WITH CHEAP PRICES LIKELY TO RULE GLOBAL OIL MARKETS TILL THE END OF 2016, THE TIME IS RIPE FOR THE GCC COUNTRIES TO DO AWAY WITH SUBSIDIES AS THEY ARE STRAINING PUBLIC FINANCES, EXPERTS TELL QATAR TODAY.
With cheap prices likely to rule global oil markets till the end of 2016, the time is ripe for the GCC countries to do away with subsidies as they are straining public finances, experts tell Qatar Today.
“The UAE’s move to deregulate fuel prices from August 1 is sensible but the positive and negative impacts, for the government and consumers, will be far more significant if oil prices move back up. For GCC countries, the decision on subsidies is not simply economic, but also has political and social considerations.”
AKBER KHAN Director, Asset Management Al Rayan Investment
The six GCC countries are said to have lost over QR1 trillion of hydrocarbon revenues due to the slump in oil prices since June 2014 and, despite predictions by several rating agencies, the prices did not pick up in the last eight months.
In its latest report released on August 8, Qatar National Bank (QNB) has forecast oil prices to average around $55 per barrel in 2015-16 before rising to $60 per barrel in 2017 due to a bear market in Chinese equities which has shaken confidence in the global growth outlook.
Also, the oil markets have been surprised by continued increases in global oil output, despite lower oil prices. “The current glut in world oil markets is likely to persist well into 2016. From 2017, as producers and consumers adjust to lower prices, the markets should begin to tighten, leading to gradually steadier prices,” the report says.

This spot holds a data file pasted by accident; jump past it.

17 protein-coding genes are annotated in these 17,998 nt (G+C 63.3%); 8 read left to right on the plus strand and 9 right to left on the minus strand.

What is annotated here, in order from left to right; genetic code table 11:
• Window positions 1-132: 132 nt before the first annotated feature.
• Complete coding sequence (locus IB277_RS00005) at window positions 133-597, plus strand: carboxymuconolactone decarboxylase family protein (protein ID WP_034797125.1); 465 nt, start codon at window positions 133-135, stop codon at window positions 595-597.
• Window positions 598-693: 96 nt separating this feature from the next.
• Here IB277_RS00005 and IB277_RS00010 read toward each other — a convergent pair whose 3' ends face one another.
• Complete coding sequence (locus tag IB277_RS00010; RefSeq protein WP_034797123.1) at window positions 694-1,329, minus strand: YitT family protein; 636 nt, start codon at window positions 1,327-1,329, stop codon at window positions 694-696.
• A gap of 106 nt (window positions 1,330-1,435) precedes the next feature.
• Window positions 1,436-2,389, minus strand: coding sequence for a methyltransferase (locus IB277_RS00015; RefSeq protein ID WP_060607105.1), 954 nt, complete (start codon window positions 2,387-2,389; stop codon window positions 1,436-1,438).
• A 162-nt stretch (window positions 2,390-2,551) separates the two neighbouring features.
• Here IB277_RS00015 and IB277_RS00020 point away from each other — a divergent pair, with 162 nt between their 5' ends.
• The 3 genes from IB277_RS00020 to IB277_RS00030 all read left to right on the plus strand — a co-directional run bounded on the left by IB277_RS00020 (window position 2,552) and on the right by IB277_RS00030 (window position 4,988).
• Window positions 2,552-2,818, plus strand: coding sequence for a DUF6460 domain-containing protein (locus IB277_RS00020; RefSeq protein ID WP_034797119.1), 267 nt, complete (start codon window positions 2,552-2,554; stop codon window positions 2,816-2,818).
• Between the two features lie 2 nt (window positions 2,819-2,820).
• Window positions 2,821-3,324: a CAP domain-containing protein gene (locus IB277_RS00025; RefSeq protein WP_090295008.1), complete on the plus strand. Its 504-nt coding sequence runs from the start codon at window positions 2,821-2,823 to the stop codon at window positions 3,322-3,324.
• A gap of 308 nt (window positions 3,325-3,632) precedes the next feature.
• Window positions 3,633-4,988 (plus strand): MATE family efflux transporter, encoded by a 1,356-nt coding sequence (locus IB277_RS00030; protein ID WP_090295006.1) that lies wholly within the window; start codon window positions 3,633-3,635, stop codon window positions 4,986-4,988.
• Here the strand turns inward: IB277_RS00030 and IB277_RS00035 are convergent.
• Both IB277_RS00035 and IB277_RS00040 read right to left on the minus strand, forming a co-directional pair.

The latest report from the Internation Energy Agency (IEA) suggests that world oil markets will be oversupplied by around 1.9 million barrels per day in 2015 and based on the IEA projections, another supply glut of around 1.1 million barrels per day is likely in 2016, QNB adds.
All these projections should worry the GCC nations, except Qatar and Kuwait, as they need around $100 per barrel as a break-even price (BEP) to keep away from budget deficits from next year onwards.
While these nations have surplus reserves of nearly QR3.64 trillion to absorb the shocks, they cannot sustain this for a longer period and their economic growth will be impacted if the oil prices remain static for another year or two.
All six countries have been pumping billions of dollars to execute mega infrastructure projects as part of their economic diversification programmes and are looking at ways and means to cut down on wasteful expenditure by shelving and delaying some non-core projects.
The International Monetary Fund (IMF) has advised the GCC countries to do away with energy subsidies as “they are not considered particularly equitable or efficient ways of supporting low-income households and can skew investment incentives, as well as impose fiscal costs.”
Fuel subsidy is very high in the GCC and so is its consumption, says a report by British think tank Chatham House which says that the GCC consumes more primary energy than the whole of Africa despite its population being only one-twentieth that of Africa.